Gold casket might hold Buddha’s skull fragment

A model of a stupa hidden within a stone chest in a crypt beneath a Buddist temple in Nanjing (China) contained a parietal bone of the skull that according to inscriptions belonged to revered Buddha, Siddhartha Gautama himself. The 1000-year-old model was discovered beneath the Grand Bao’en Temple by archaeologists from Nanjing Municipal Institute of Archaeology and was stored within an iron box, which, in turn, was stored within a stone chest (containing images of spirits called apsaras shown playing musical instruments). The model is made of sandalwood, silver and gold, and is covered with gemstones made of crystal, glass, agate and lapis lazuli.

Golden casket in which the supposed skull of Buddha was found (by Live Science)
Golden casket in which the supposed skull of Buddha was found (by Live Science)

The parietal bone of the Buddha was buried within an inner casket made of gold, which, in turn, was placed in an outer casket made of silver (both decorated with images of lotus patterns, phoenix birds and gods guarding the caskets with swords), according to the archaeologists. The silver casket was then placed inside the model of the stupa.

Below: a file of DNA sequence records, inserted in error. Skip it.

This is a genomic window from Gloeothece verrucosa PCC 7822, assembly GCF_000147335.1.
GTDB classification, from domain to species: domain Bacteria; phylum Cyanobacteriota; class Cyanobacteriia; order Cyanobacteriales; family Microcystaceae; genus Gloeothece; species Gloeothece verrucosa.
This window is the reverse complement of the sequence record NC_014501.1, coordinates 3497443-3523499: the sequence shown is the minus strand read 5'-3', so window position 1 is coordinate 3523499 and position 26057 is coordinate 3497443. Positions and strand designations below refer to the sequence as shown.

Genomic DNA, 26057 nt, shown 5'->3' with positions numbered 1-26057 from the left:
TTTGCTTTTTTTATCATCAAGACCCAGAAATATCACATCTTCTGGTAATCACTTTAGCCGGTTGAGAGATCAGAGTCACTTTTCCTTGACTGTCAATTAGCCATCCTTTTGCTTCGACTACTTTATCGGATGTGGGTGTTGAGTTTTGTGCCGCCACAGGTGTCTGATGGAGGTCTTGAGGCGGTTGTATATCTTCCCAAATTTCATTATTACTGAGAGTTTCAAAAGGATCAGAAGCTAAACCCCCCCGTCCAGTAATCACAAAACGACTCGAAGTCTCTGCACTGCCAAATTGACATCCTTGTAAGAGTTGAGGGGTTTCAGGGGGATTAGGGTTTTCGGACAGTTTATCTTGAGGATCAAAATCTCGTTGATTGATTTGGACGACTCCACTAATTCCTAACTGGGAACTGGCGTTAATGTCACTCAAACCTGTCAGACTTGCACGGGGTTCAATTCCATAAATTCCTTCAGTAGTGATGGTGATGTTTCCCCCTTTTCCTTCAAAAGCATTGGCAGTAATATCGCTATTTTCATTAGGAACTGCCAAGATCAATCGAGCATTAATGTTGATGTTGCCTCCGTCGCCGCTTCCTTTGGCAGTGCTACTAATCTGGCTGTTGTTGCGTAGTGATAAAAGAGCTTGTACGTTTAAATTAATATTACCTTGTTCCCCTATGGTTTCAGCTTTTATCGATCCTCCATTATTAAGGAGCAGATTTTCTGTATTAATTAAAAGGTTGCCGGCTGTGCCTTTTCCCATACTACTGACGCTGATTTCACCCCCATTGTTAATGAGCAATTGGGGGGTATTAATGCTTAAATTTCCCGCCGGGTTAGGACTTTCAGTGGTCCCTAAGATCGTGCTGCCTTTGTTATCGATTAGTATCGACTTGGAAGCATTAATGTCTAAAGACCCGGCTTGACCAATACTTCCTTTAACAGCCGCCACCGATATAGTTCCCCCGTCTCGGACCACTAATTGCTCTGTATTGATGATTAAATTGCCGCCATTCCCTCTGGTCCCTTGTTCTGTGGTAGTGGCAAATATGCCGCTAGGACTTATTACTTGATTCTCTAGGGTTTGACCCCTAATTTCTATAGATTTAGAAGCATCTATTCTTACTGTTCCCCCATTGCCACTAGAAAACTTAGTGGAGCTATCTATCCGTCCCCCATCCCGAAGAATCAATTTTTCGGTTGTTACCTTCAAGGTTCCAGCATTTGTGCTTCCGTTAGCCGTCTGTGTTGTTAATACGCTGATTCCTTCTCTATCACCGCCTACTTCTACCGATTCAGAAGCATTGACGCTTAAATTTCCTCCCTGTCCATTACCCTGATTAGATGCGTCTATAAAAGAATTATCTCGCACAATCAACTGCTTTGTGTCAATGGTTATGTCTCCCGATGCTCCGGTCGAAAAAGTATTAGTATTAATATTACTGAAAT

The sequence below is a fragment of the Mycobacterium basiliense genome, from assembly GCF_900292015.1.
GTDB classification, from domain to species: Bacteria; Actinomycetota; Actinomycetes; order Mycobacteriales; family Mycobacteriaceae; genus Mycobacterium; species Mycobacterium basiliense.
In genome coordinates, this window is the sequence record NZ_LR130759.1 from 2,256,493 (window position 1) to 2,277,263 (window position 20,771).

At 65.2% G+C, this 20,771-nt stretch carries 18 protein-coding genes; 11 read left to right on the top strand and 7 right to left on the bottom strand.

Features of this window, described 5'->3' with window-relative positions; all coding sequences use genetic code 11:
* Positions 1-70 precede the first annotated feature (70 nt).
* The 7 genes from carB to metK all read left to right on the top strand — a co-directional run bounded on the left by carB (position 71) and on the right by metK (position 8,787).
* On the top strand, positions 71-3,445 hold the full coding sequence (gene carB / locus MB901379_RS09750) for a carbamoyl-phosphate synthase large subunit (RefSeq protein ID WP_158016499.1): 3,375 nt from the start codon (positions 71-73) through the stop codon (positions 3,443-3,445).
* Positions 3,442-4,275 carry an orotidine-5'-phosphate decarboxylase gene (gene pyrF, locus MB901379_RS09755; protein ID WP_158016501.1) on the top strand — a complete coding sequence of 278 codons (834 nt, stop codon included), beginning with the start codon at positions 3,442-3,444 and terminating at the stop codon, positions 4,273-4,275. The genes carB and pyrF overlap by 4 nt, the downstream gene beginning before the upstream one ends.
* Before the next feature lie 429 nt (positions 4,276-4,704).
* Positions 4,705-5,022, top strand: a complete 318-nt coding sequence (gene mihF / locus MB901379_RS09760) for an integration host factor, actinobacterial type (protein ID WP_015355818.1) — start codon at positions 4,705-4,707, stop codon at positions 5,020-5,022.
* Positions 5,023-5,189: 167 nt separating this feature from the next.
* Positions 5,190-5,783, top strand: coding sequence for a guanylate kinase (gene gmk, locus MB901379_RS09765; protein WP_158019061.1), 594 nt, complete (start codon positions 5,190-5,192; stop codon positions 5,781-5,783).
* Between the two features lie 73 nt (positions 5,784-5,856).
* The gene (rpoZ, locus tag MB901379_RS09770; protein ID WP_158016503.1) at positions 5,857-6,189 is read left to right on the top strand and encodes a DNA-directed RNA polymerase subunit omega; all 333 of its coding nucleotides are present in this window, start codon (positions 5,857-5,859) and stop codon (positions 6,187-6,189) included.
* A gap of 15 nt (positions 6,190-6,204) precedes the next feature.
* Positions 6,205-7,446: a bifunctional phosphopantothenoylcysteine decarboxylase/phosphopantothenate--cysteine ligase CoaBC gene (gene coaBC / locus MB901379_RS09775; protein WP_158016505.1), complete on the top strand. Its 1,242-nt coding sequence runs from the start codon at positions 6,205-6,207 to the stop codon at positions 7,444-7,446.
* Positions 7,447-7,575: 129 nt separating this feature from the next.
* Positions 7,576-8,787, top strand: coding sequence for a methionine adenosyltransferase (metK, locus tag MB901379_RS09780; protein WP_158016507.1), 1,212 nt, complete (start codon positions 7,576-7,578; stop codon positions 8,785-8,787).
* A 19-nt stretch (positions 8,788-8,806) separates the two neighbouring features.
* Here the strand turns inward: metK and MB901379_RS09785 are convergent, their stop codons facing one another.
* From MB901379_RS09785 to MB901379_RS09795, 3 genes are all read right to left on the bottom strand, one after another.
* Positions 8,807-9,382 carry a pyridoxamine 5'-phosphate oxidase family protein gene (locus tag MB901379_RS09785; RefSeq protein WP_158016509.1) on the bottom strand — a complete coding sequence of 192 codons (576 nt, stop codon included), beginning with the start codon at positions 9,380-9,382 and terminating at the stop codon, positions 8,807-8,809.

Model of the stupa holding the find (by Live Science)
Model of the stupa holding the find (by Live Science)

The bone was placed along with three crystal bottles and a silver box, all of which contain the remains of other Buddhist saints. The discovery was made  during excavations carried out between 2007-2010 but the results and the discovery was reported in the journal Wenwu in 2015 before being translated and published in Chinese Cultural Relics journal. Inscriptions date the stone chest to the reign of Emperor Zhenzong (997-1022 AD), during the Song Dynasty. Inscriptions on the stupa also mention names of people who donated money and material to build the model, as well as some of the people who constructed it. The Buddha’s parietal bone and other artefacts from the excavation were displayed in Hong Kong and Macao and afterwards the remains were interred in the modern-day Qixia Temple by Buddhist monks.

(after Live Science)

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